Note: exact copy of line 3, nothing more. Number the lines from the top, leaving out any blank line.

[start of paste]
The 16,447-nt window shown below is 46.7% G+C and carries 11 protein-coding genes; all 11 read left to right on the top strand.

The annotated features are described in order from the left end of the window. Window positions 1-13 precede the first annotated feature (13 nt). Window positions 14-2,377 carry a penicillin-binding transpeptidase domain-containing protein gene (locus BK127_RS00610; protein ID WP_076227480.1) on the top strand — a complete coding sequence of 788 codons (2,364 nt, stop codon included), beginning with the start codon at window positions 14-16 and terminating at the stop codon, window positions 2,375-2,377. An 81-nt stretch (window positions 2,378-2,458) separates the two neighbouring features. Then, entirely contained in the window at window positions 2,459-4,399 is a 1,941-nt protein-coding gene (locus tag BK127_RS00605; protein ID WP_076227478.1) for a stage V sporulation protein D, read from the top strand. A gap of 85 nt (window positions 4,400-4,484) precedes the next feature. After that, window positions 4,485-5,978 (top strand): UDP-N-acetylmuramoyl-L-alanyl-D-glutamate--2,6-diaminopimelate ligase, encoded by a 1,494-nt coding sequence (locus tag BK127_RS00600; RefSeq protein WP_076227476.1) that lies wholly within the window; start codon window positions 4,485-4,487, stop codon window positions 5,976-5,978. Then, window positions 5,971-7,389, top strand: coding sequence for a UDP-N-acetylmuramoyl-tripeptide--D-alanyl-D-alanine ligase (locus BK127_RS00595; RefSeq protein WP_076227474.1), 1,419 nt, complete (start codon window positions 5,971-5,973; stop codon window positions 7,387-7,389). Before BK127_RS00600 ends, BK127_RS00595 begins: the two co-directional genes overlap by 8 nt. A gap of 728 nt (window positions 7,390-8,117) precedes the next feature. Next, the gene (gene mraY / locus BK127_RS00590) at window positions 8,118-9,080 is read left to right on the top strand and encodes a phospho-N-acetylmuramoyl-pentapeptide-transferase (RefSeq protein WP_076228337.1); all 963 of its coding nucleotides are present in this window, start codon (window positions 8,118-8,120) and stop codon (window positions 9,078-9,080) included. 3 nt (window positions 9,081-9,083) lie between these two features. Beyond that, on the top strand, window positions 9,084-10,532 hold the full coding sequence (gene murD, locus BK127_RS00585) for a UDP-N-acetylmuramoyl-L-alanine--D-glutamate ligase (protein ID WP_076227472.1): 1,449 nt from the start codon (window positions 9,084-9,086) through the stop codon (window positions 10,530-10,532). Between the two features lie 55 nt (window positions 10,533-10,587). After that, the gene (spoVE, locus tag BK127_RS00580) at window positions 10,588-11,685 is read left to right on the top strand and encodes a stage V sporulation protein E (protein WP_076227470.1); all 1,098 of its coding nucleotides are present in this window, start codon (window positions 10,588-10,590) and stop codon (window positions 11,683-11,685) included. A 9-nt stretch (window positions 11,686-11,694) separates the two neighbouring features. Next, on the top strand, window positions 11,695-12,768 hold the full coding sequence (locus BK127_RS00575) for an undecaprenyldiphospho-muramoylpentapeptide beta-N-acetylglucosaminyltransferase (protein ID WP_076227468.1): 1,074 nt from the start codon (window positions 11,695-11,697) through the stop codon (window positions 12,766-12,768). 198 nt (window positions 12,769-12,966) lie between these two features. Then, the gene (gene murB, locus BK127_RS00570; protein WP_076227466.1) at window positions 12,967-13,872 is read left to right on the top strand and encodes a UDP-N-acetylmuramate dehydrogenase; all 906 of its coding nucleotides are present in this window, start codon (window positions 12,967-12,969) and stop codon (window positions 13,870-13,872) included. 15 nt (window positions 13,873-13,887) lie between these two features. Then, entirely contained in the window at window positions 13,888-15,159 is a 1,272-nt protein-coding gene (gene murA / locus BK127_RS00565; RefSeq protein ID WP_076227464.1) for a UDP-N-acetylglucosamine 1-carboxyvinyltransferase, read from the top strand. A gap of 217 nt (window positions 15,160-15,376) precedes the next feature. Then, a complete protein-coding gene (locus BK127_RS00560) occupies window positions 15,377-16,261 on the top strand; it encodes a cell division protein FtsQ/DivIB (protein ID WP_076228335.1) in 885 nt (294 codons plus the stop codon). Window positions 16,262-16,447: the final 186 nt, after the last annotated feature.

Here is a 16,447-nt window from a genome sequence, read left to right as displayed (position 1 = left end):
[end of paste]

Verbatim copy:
Here is a 16,447-nt window from a genome sequence, read left to right as displayed (position 1 = left end):